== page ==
Small towns had lower COVID-19 death rates than inner cities and rural areas, CDC reports

Death rates from COVID-19 in 2020 were lower in smaller metropolitan areas than in inner cities and rural counties, according to government data released Tuesday.

In 2020, the age-adjusted death rate for COVID-19 was highest in major central metropolitan areas, the Centers for Disease Control and Prevention reported. In those counties, where more than a million people live within the same city limits, 97.7 out of 100,000 people have died from COVID.

That was 30% higher than mid-size metropolitan counties with 250,000 to 999,000 residents, where the rate of 75 deaths was lowest, according to a data note from the CDC’s National Center for Health Statistics.

The CDC’s breakdown offers “more accurate analysis” of COVID death rates than a broad comparison of rural and urban areas, according to a summary of the findings.

“For both men and women, death rates were lowest in small urban areas, such as large fringe metropolitan areas and small or medium metropolitan areas,” the data summary states.

The CDC found that Americans of all ages and genders living in rural counties were more likely to die from COVID than those in most metropolitan areas.

In large outlying metropolitan counties where more than a million people live in the suburbs, the death rate was 79.9. It was 78.2 in small metropolitan areas with fewer than 250,000 people.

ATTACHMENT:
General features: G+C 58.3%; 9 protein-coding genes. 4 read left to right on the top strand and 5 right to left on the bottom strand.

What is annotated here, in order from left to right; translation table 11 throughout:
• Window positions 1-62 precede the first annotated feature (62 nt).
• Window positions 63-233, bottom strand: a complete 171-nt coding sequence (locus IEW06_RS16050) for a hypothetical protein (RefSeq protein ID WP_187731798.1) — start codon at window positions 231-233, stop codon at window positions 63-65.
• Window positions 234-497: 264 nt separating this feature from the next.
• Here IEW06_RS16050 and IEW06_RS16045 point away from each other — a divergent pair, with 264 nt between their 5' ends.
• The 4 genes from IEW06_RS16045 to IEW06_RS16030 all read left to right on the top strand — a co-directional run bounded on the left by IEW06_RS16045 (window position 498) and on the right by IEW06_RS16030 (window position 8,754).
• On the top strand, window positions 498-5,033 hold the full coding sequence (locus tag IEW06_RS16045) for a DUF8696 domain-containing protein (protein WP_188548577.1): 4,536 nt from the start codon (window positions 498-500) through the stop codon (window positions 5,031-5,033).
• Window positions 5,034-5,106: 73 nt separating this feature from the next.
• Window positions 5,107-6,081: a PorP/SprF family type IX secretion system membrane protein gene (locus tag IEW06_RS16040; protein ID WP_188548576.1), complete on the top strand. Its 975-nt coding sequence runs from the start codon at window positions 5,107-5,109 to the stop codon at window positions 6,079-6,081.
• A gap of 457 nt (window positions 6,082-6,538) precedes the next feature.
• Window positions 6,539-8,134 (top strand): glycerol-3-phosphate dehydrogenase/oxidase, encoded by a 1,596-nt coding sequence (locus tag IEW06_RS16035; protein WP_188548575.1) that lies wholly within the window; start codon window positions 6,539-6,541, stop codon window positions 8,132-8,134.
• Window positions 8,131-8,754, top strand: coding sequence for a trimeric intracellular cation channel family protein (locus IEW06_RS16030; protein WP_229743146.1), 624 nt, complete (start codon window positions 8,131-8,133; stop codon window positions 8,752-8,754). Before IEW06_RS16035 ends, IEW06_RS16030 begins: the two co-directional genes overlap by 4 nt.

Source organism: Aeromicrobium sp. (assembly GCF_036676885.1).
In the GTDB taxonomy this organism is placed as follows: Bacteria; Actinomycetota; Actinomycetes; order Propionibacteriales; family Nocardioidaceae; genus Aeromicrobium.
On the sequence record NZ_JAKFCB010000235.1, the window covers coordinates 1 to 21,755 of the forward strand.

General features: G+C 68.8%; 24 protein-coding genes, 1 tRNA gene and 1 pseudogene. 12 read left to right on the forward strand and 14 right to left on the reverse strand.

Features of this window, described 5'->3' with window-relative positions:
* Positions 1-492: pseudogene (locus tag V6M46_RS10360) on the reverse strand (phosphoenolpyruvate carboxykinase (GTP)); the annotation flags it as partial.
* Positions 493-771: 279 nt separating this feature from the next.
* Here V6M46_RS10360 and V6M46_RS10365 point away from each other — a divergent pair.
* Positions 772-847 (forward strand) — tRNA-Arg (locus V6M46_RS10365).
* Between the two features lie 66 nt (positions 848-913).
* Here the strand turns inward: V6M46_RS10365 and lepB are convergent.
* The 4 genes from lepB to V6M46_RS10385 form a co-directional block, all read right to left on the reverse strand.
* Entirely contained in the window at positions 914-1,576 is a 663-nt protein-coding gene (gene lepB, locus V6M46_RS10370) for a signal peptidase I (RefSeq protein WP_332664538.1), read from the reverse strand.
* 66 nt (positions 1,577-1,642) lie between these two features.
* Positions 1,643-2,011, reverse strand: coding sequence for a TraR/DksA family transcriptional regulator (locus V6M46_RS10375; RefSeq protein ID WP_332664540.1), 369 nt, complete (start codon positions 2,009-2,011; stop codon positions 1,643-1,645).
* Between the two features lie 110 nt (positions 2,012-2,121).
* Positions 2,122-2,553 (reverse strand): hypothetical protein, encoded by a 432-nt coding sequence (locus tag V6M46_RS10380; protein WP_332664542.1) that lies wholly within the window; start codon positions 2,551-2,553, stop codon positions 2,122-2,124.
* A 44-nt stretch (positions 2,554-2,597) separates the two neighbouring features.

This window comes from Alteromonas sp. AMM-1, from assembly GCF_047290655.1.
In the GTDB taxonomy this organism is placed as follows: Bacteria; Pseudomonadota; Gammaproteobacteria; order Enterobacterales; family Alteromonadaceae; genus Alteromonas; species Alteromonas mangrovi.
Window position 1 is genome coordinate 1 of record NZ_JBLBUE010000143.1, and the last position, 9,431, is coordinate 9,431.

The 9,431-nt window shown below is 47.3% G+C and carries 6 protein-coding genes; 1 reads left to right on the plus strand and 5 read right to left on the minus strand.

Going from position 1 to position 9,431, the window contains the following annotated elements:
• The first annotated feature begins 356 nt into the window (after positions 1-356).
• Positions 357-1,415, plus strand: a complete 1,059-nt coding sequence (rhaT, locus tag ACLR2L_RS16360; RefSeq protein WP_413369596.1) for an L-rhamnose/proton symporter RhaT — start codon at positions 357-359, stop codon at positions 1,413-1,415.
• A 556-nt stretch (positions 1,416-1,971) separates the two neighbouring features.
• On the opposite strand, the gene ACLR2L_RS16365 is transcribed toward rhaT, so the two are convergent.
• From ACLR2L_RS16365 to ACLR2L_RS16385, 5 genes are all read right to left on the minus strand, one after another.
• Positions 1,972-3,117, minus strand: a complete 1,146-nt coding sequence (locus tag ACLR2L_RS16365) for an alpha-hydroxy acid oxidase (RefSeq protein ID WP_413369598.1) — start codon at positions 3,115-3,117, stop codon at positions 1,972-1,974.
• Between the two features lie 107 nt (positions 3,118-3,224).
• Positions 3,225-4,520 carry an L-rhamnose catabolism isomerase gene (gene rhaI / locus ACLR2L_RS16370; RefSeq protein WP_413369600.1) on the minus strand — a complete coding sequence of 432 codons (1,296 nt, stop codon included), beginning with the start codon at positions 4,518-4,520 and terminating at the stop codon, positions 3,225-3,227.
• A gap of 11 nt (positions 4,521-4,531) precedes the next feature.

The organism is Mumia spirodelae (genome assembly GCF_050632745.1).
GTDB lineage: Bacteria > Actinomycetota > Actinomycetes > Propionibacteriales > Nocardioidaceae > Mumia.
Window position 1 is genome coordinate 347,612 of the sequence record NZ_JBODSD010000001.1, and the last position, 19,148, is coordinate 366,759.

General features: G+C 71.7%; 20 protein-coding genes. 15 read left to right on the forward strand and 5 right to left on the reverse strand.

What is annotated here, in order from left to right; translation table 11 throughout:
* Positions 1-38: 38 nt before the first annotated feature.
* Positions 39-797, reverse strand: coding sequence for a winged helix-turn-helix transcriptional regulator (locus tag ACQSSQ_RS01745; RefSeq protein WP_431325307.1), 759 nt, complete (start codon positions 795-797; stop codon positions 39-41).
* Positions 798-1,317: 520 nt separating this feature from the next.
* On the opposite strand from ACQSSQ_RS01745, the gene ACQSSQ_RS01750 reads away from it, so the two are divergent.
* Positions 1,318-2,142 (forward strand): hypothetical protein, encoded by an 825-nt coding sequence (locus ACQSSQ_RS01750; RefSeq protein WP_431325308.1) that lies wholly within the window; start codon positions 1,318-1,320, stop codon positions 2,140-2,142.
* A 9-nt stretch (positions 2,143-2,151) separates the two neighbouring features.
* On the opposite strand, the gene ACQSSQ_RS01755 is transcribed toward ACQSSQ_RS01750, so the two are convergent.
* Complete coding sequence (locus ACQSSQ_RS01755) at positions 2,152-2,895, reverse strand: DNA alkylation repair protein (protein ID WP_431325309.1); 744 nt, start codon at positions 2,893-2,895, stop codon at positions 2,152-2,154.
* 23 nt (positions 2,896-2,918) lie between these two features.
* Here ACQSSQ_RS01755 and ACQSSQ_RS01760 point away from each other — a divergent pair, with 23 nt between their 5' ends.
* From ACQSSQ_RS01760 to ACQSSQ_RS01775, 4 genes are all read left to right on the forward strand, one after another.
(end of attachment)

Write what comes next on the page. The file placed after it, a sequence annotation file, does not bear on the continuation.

By comparison, the death rate in rural micropolitan counties of 10,000 to 50,000 people was 86.5. And in non-central rural counties with no city, town, or group of more than 10,000 people, the COVID death rate was 90.6.

Dr. William Schaffner, professor of preventive medicine at Vanderbilt University Medical Center, said the report confirms several studies showing higher COVID death rates in rural areas.

“Medical care is often further away in rural areas,” Dr. Schaffner said. “Furthermore, the age structure is often older and certain underlying medical conditions such as diabetes as well as lung and heart disease may be more common in rural areas.”

COVID vaccination rates have also been “significantly lower” in rural areas than in urban areas, he added.

Dr. Amesh A. Adalja, a senior researcher at the Johns Hopkins Center for Health Security, said it was “difficult to draw strong conclusions” from the CDC report because rural areas traditionally have higher death rates.

“At the start of COVID-19, urban areas were the first to be affected and their hospitals were flooded,” said infectious disease specialist Dr Adalja. “It’s unclear why some rural areas also experienced high death rates in 2020, but it may be related to the prevalence of comorbidities, hospital density, or other variables.”

Dr. Panagis Galiatsatos, a physician at Johns Hopkins School of Medicine, said the report shows the need for inner cities to stock up on face masks for future pandemics.

“Appropriate masks, when worn correctly, are effective against the spread,” Dr Galiatsatos said. “In urban areas, where some homes have multiple tenants or are multi-generational, allocating masks would help, especially since many people with COVID could not abide by the closures due to their occupation requiring them to come to work. .”

For more information, visit the Washington Times COVID-19 resource page.


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